Brand New Way to Predict Heart Disease

Disclaimer: Results are not guaranteed*** and may vary from person to person***.

The best health advice is to prevent serious health problems. And if prevention is no longer an option, to discover them as early as possible. A new study has discovered a new way that doctors can determine your risk of heart disease, the world's No. 1 killer. The name of this health breakthrough is "surfactant protein-D," or SP-D for short. We might be hearing more of it in the near future.The best health advice is to prevent serious health problems. And if prevention is no longer an option, to discover them as early as possible. A new study has discovered a new way that doctors can determine your risk of heart disease, the world’s No. 1 killer. The name of this health breakthrough is “surfactant protein-D,” or SP-D for short. We might be hearing more of it in the near future.

A large study has deemed SP-D, a blood protein, to be “a good predictor” of cardiovascular disease. Researchers say that circulating SP-D levels were clearly associated with heart disease and total mortality in patients who had coronary artery disease.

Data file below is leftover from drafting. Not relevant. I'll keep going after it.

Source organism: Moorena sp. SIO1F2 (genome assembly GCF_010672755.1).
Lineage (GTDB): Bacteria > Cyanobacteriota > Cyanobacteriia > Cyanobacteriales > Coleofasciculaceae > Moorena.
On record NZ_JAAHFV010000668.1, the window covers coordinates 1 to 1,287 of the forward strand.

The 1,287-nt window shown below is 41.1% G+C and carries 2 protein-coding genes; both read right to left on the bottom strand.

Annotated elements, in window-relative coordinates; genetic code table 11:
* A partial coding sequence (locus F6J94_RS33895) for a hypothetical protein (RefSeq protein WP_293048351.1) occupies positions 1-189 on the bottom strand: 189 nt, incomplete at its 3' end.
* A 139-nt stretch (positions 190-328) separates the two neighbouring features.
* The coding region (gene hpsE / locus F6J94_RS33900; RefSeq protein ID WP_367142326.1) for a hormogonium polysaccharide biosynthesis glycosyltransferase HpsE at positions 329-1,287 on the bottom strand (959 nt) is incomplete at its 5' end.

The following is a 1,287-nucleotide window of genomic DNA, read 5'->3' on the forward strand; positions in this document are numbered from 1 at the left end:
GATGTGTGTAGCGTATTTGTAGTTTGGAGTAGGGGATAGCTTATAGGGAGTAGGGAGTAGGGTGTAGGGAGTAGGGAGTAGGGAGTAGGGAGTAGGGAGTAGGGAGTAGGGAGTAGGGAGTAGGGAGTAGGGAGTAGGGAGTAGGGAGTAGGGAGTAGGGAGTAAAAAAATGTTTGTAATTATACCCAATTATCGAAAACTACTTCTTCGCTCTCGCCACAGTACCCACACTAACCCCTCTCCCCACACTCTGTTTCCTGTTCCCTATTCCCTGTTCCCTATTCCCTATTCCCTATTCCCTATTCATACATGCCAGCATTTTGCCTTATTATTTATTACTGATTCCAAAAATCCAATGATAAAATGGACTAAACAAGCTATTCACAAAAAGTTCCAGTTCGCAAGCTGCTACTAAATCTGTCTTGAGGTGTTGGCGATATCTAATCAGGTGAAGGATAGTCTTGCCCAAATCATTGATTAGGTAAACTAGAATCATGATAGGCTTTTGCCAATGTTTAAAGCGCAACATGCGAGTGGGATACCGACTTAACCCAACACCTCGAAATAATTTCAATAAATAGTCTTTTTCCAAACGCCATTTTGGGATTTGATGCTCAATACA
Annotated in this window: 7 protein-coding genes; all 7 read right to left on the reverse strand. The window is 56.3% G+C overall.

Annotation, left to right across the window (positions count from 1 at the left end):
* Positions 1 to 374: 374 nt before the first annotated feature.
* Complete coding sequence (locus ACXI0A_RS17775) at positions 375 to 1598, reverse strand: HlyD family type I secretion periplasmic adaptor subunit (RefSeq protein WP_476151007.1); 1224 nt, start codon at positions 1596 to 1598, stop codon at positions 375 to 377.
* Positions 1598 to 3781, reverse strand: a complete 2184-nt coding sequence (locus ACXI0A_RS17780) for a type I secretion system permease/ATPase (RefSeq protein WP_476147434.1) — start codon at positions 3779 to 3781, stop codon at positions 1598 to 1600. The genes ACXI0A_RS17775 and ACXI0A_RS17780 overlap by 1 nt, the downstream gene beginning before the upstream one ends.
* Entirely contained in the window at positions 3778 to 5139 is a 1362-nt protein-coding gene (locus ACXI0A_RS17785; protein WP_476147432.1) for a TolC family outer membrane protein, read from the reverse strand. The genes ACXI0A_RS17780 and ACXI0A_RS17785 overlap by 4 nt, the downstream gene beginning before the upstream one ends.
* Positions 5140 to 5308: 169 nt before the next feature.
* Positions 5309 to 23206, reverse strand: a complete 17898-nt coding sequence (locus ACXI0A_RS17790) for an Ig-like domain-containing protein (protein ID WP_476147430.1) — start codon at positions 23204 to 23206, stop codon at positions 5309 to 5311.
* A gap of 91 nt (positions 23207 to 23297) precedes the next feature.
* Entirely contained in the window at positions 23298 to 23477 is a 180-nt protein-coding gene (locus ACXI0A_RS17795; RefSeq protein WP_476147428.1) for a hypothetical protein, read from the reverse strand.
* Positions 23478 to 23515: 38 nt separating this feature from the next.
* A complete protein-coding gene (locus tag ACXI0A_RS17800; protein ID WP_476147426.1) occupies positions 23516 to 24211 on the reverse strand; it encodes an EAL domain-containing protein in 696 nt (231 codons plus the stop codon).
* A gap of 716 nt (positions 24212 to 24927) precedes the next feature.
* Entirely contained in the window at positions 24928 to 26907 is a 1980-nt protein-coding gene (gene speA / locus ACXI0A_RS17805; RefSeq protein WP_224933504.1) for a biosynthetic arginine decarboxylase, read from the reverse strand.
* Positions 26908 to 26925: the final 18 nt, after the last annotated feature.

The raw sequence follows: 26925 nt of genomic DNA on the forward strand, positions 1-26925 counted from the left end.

In the lungs, SP-D is part of the body’s defensive response to substances inhaled each day. Levels of SP-D rise when the lungs are inflamed and not working well (e.g. catching a cold or the flu) and also in those who smoke or develop a chronic lung condition.

In healthy people with normal lung function, blood levels of SP-D are low, but when lung function is impaired (as with infections, smoking or COPD), SP-D leaks from the lungs into the blood and then into the circulation, increasing the risk of atherosclerosis (hardening of the arteries).

To determine if SP-D is linked to heart disease and death, the researchers studied it in people with suspected coronary artery disease and in a group of ex- and current smokers with mild airflow restriction.

In the first group, those who died (30%) had significantly higher SP-D levels than those who survived. Those with the highest SP-D levels had an over 400% higher risk of death by heart disease than those with the lowest levels.

In the group of current and ex-smokers, again, SP-D levels were higher in those who died or were hospitalized for heart disease. The researchers say there is a “strong” link between SP-D levels and heart disease. They can’t be sure if the SP-D levels contribute to heart problems, but they can be sure that they at least indicate potentially serious heart issues.

In the fight against heart disease, any help is good help.

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